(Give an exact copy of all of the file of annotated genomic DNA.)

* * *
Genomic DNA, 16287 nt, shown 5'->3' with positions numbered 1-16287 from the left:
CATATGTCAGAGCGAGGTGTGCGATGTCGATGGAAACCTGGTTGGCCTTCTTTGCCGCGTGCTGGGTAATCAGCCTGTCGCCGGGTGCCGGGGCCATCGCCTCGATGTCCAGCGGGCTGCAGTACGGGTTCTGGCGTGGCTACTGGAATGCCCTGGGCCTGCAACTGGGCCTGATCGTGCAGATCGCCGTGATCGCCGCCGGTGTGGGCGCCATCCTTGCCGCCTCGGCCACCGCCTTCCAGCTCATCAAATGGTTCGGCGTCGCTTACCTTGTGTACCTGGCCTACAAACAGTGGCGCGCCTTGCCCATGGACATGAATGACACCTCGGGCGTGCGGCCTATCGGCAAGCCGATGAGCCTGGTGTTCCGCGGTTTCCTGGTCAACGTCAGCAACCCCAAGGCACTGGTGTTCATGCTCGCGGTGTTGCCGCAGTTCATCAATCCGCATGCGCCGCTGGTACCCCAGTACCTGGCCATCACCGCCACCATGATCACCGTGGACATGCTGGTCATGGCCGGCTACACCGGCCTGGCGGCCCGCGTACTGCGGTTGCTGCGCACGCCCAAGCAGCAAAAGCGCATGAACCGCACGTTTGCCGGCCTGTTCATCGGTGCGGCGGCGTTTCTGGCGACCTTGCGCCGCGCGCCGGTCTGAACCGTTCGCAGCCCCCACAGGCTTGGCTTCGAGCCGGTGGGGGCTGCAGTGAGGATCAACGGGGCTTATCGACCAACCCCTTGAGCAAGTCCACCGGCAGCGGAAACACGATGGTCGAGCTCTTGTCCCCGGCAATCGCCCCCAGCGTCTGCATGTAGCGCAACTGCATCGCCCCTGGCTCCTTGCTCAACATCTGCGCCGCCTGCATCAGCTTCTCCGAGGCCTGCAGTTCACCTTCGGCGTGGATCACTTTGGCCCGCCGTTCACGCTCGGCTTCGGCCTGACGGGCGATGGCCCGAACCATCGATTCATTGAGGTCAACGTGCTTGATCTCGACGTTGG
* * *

Genomic DNA, 16287 nt, shown 5'->3' with positions numbered 1-16287 from the left:
CATATGTCAGAGCGAGGTGTGCGATGTCGATGGAAACCTGGTTGGCCTTCTTTGCCGCGTGCTGGGTAATCAGCCTGTCGCCGGGTGCCGGGGCCATCGCCTCGATGTCCAGCGGGCTGCAGTACGGGTTCTGGCGTGGCTACTGGAATGCCCTGGGCCTGCAACTGGGCCTGATCGTGCAGATCGCCGTGATCGCCGCCGGTGTGGGCGCCATCCTTGCCGCCTCGGCCACCGCCTTCCAGCTCATCAAATGGTTCGGCGTCGCTTACCTTGTGTACCTGGCCTACAAACAGTGGCGCGCCTTGCCCATGGACATGAATGACACCTCGGGCGTGCGGCCTATCGGCAAGCCGATGAGCCTGGTGTTCCGCGGTTTCCTGGTCAACGTCAGCAACCCCAAGGCACTGGTGTTCATGCTCGCGGTGTTGCCGCAGTTCATCAATCCGCATGCGCCGCTGGTACCCCAGTACCTGGCCATCACCGCCACCATGATCACCGTGGACATGCTGGTCATGGCCGGCTACACCGGCCTGGCGGCCCGCGTACTGCGGTTGCTGCGCACGCCCAAGCAGCAAAAGCGCATGAACCGCACGTTTGCCGGCCTGTTCATCGGTGCGGCGGCGTTTCTGGCGACCTTGCGCCGCGCGCCGGTCTGAACCGTTCGCAGCCCCCACAGGCTTGGCTTCGAGCCGGTGGGGGCTGCAGTGAGGATCAACGGGGCTTATCGACCAACCCCTTGAGCAAGTCCACCGGCAGCGGAAACACGATGGTCGAGCTCTTGTCCCCGGCAATCGCCCCCAGCGTCTGCATGTAGCGCAACTGCATCGCCCCTGGCTCCTTGCTCAACATCTGCGCCGCCTGCATCAGCTTCTCCGAGGCCTGCAGTTCACCTTCGGCGTGGATCACTTTGGCCCGCCGTTCACGCTCGGCTTCGGCCTGACGGGCGATGGCCCGAACCATCGATTCATTGAGGTCAACGTGCTTGATCTCGACGTTGG